Narcissism, relationships, and counselling.
The narcissistic personality disorder (NPD) is described by the Mayo Clinic as a mental health condition where the person has an unreasonably high sense of self-importance. The narcissist has a great need to be admired but lack the ability to care and understand the feelings, needs and emotions of others. Narcissism significantly impairs a person’s ability to function in social, occupational, and other important areas of life. Behind the mask of extreme confidence, they are not sure of their self-worth and become easily upset by the smallest amount of criticism.
Signs of a person with NPD.
- They can be very charming. This attitude only continues till trust is gained and then they will start to devaluate you.
- Every conversation is about them.
- They always expect preferential treatment.
- They act like they are more important than anyone else.
- They show little concern for other people’s feelings.
- They focus on superficial matters.
- They have very few (if any) friends.
- They are very sensitive to any form of criticism.
- They are very good at manipulation.
NPD affects more males than females. It generally starts during teenage years or during young adulthood.
Is it possible to have a relationship with an NPD person?
It is very difficult to have a long loving and caring relationship with a person who makes everything about themselves. In most cases a person who is in a relationship with a person with NPD, can experience ongoing psychological and emotional abuse. Various forms of domestic violence can also take place in this relationship.
For this relationship to survive it is important that the non-NPD member of the relationship has strong self-esteem, strong boundaries, patience and has a reason to stay in the relationship.
How can counselling help the couple?
Treatment for NPD is generally talk therapy, that is also known as psychotherapy.
Normal couples therapy does not always work for the couple where one of the partners has NPD. It is important that the counsellor has experience in couples counselling. For counselling to work it is important that both partners in the
relationship embrace the counselling process but also be fully aware it is not going to be easy process or a quick fix.
The reason why counselling this couple is difficult is because narcissists cannot admit their faults without moving from feeling special to feeling worthless. This change in feelings is one of the reasons why an NPD person struggles to stay engaged in the counselling process. Narcissists generally disengage from counselling when they are challenged. It might be more effective for the NPD person to engage in one-on-one counselling than couples counselling.
How can a counsellor help the non-NPD member of the relationship?
- Help them to work through their denial, guilt, and shame.
- Process the grief of ending the relationship.
- Challenge all negative thoughts and feelings.
- Dealing with depression and anxiety.
- Self-forgiveness and reclaiming of identity.
- Helping to identify coping skills.
- To be accountable to the counsellor not to contact or re-engage in the relationship with the abuser.
How can a counsellor help the NPD member of the relationship?
The counsellor can help the NPD client:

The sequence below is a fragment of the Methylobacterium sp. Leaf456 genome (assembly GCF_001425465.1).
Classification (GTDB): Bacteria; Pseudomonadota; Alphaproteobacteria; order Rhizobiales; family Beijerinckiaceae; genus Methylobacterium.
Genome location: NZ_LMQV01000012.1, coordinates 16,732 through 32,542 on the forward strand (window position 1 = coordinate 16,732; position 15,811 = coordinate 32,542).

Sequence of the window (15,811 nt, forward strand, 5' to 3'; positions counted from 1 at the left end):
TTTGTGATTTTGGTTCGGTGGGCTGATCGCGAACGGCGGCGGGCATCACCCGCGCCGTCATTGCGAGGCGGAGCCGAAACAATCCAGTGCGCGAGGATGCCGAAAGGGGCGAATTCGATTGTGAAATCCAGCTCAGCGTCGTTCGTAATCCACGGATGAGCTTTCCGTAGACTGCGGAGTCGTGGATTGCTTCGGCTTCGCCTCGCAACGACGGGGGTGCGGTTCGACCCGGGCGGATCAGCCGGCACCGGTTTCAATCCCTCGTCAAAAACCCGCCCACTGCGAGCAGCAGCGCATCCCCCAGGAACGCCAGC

- To relate better with other people.
- To discover the causes of their emotions and what is the origin of the drive to compete.
- To have the tools to be able to work better with their co-workers.
- To create awareness of the cause of their distrust and dislike in people.
- To get the tools to understand and manage their feelings.
- Having an awareness how to cope with their self-esteem and self-worth issues.
- To learn the ability to recognise and accept their abilities, potential and skills.
- Discover the potential to tolerate criticism and failure.
In the short-term therapy can assist the person to manage stress and everyday crisis situations. On an ongoing basis therapy can help the person to set, achieve and maintain their goals. Narcissism cannot be treated my medication.
In conclusion, narcissism can have a significant impact on a relationship. While it is possible for the NPD individual to seek therapy and challenge their behaviour, it is important for their partners to prioritize their own well-being and safety while exposed to narcissistic behaviour. A healthy relationship requires mutual empathy, communication, and a willingness to prioritize the needs of both partners.
Narcissism can undermine these foundational elements which can be a challenge to build a strong connection. To be in a relationship with a person with NPD can be very challenging but can be achieved with counselling and a willingness to embrace the process of change by both partners in the relationship. It is important that both partners are honest with each other and admit it to themselves when the relationship does not work.
Author: Corey Human, B Th (Hons), M Counselling, Dip Youth Work, Dip Youth Justice, Dip Couns, Dip Pentecostal Theology, Dip Ministry. Member of PACFA and CCAA.
Corey Human has nearly 20 years’ experience working with teenagers and young people at risk, or struggling with self esteem, depression, video game addiction and other problems. He provides counselling to adolescents, adults, couples, parents and families in both English and Afrikaans.
To make an appointment try Online Booking. Alternatively, you can call M1 Psychology Brisbane on (07) 3067 9129
1. Grande D. & Fuller K.; https://www.choosingtherapy.com/narcissistic-relationship/
2. Greenberg E.; https://www.psychologytoday.com/au/blog/understanding-narcissism
3. Mayo Clinic; https://www.mayoclinic.org/diseases-conditions/narcissistic-personality-disorder
4. Relationships Australia; https://www.relationshipsnsw.org.au/blog/can-you-have-healthy-relationship-with-narcissist/
5. Thomas, N. & Westphalen, D.; https://www.choosingtherapy.com/narcissistic-abuse/